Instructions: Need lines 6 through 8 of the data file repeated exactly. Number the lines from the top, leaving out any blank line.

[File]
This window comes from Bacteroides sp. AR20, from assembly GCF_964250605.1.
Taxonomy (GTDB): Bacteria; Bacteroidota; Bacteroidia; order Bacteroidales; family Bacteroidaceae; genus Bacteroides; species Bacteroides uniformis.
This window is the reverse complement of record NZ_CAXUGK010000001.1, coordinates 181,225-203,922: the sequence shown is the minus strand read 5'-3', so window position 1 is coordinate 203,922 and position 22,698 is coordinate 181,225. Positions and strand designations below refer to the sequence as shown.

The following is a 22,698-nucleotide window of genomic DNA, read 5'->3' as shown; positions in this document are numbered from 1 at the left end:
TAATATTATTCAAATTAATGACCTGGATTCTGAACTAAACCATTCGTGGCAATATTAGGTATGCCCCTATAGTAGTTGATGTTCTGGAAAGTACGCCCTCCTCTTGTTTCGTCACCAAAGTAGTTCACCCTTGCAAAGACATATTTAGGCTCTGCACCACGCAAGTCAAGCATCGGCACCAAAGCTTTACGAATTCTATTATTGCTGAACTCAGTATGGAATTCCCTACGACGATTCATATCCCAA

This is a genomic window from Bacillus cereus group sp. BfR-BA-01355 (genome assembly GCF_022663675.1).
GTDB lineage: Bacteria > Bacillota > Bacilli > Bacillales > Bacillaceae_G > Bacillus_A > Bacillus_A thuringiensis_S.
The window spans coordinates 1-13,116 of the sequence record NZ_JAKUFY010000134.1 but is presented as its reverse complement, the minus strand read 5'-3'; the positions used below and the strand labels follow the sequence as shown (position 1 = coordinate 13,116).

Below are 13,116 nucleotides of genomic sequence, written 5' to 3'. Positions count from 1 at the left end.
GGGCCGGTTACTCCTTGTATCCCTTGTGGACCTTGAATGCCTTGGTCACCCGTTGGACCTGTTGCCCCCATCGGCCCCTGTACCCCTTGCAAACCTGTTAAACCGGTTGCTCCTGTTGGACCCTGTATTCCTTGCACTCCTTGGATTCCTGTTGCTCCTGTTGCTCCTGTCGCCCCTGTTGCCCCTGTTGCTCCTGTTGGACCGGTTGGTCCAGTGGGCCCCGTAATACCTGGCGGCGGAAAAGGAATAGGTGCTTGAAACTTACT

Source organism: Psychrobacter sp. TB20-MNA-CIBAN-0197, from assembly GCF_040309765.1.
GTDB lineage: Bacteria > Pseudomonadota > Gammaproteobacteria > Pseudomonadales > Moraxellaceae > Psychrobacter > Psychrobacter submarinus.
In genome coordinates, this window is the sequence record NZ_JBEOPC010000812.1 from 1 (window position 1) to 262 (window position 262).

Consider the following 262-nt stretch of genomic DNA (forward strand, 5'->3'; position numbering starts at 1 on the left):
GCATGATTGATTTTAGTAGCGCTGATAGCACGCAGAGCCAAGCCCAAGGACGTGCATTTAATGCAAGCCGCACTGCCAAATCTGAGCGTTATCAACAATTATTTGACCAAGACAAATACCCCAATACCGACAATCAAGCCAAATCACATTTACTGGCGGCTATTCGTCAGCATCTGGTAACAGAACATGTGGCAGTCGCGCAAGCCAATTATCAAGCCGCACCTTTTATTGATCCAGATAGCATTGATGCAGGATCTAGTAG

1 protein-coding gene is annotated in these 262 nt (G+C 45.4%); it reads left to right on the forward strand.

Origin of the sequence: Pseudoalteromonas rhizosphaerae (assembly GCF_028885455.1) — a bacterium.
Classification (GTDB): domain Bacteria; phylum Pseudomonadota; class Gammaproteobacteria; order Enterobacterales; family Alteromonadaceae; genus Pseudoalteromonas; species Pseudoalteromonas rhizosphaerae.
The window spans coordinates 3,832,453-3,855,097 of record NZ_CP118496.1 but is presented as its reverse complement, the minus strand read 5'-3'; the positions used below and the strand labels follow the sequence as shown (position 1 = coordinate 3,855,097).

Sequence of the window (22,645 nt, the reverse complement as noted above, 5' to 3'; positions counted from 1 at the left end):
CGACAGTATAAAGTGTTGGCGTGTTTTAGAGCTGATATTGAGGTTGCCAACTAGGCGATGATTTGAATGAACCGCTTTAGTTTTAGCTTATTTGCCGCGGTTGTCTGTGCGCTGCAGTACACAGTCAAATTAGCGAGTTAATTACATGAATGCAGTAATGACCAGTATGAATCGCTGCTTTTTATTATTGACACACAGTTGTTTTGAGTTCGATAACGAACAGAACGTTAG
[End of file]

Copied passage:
This is a genomic window from Bacillus cereus group sp. BfR-BA-01355 (genome assembly GCF_022663675.1).
GTDB lineage: Bacteria > Bacillota > Bacilli > Bacillales > Bacillaceae_G > Bacillus_A > Bacillus_A thuringiensis_S.
The window spans coordinates 1-13,116 of the sequence record NZ_JAKUFY010000134.1 but is presented as its reverse complement, the minus strand read 5'-3'; the positions used below and the strand labels follow the sequence as shown (position 1 = coordinate 13,116).